English English language Etymology Expression Phrase origin Usage Word origin

Strove Monday

Q: A recent editorial in the Washington Post says many of Donald Trump’s “rivals have strove to mimic him.” Shouldn’t that be “have striven”?

A: “Strove” or “strived” is the past tense of the verb “strive.” The past participle (used with forms of “have”) is “striven” or “strived.”

So the Post’s editorial writers should have said Trump’s rivals “have striven” or “have strived” to mimic him.

Although the use of “strove” as a past participle has been around for several hundred years, it’s not considered standard English today.

As the Oxford English Dictionary explains, “strove” appeared as a past participle “in the 17th cent., and remained somewhat common down to the middle of the 19th cent., but is now confined to illiterate use.”

The OED compares this use of “strove” to “stroven,” which appeared as a past participle in the 16th and 17th centuries. (The dictionary’s last citation for “stroven” is from the early 1600s.)

When the verb “strive” showed up in Middle English in the 13th century, it meant to be in a state of hostility.

The English word was adapted from the Old French estriver (to quarrel or contend). The OED says the French verb is “of disputed origin,” but it’s “commonly believed to be of Germanic etymology.”

The OED has a questionable citation for the verb from the Ancrene Riwle (circa 1225), an anonymous guide for monastic women. The earliest definite example is a 1297 entry in The Chronicle of Robert of Gloucester: “he striuede wiþ his wiue” (“he strived with his wife”).

Meanwhile, “strive” took on the sense of to contend or carry on a conflict. The OED’s earliest example, dated around 1290, is from The South English Legendary, a Middle English collection of writings about biblical and other religious figures:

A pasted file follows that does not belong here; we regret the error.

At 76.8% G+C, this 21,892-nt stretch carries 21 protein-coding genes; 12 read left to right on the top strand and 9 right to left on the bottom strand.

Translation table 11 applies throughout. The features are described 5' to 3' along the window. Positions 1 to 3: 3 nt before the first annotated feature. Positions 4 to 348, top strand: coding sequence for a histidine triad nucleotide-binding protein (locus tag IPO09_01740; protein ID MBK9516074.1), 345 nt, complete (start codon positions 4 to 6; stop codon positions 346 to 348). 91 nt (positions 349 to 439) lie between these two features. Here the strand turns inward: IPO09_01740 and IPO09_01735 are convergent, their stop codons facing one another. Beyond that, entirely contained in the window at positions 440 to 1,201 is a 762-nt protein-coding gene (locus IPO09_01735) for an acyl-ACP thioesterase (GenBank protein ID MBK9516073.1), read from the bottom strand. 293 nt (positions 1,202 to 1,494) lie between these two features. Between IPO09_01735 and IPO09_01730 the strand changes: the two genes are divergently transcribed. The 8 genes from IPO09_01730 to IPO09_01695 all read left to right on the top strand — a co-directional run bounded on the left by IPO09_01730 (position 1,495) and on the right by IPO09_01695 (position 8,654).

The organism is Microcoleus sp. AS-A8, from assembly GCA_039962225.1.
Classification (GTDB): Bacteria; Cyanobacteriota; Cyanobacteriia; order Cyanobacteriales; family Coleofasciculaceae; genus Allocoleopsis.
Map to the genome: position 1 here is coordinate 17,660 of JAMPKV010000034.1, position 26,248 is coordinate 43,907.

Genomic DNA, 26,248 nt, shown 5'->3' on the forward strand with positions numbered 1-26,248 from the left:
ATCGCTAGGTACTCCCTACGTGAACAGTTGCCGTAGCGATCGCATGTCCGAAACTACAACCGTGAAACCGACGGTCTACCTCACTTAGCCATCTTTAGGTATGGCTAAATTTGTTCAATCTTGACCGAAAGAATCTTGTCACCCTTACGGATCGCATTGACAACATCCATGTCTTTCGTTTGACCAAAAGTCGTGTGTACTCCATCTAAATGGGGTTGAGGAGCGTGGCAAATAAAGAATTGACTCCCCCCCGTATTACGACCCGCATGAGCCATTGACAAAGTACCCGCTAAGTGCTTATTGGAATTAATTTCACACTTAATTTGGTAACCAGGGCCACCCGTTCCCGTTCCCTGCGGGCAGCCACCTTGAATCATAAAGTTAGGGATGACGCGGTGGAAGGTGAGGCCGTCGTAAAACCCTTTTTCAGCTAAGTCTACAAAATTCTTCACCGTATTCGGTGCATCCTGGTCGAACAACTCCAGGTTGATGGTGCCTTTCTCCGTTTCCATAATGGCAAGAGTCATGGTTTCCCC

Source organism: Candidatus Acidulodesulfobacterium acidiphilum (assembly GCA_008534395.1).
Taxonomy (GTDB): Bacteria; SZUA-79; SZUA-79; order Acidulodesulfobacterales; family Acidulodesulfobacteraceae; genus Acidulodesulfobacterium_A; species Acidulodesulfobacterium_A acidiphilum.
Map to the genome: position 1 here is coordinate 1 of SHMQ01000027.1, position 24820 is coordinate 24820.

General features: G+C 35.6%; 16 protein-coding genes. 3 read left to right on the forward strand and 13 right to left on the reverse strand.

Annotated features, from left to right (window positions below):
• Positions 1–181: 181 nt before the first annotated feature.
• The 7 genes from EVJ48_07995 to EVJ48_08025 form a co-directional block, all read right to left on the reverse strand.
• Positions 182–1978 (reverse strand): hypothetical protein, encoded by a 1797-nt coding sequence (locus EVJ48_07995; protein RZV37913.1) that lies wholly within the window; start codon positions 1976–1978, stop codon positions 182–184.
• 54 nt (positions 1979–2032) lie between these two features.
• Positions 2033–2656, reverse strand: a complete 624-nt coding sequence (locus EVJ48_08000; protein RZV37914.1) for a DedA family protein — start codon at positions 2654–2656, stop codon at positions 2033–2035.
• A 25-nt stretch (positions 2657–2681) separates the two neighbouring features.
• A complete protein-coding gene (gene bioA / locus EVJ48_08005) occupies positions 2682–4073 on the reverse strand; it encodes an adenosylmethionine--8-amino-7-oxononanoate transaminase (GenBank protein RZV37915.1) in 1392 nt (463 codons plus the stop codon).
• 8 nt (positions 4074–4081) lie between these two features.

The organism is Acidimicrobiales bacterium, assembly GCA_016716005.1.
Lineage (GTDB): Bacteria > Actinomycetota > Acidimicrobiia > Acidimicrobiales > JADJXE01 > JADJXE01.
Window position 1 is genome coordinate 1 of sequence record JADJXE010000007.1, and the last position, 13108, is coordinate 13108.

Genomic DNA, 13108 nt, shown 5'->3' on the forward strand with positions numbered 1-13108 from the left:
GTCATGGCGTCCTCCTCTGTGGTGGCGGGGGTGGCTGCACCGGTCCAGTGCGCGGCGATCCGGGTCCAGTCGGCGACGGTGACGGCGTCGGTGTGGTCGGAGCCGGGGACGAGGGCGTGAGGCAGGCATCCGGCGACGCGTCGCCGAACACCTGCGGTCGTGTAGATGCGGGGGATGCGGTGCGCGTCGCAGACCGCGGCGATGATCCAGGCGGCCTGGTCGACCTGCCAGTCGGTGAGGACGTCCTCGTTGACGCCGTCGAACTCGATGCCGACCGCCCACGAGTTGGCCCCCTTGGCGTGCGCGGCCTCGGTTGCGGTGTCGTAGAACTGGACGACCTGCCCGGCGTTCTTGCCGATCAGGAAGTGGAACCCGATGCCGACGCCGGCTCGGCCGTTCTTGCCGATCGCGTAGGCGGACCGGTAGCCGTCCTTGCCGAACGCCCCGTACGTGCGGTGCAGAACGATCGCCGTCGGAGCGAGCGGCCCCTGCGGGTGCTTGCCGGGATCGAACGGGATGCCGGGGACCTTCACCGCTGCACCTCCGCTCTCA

“And striuede for holi churche aȝen þe kinge and his” (“And strived for holy church against the king and his”).

The verb took on its usual modern sense (to endeavor or exert much energy) in the 14th century. The earliest Oxford example is from the the Wycliffe Bible of 1384, an English translation from Latin:

“And therfore we stryuen [L. contendimus] whether absent, whether present, for to plese him.”

As for those two past tenses, “strove” appeared somewhat earlier than “strived,” according to the OED, but “strived” would “be normal for a verb adopted < French, and has always been more frequent of the two.”

In Google searches, however, “he strove” appears three times as often as “he strived.” The six standard dictionaries we’ve checked include  both past tenses, though “strove” is always listed first.

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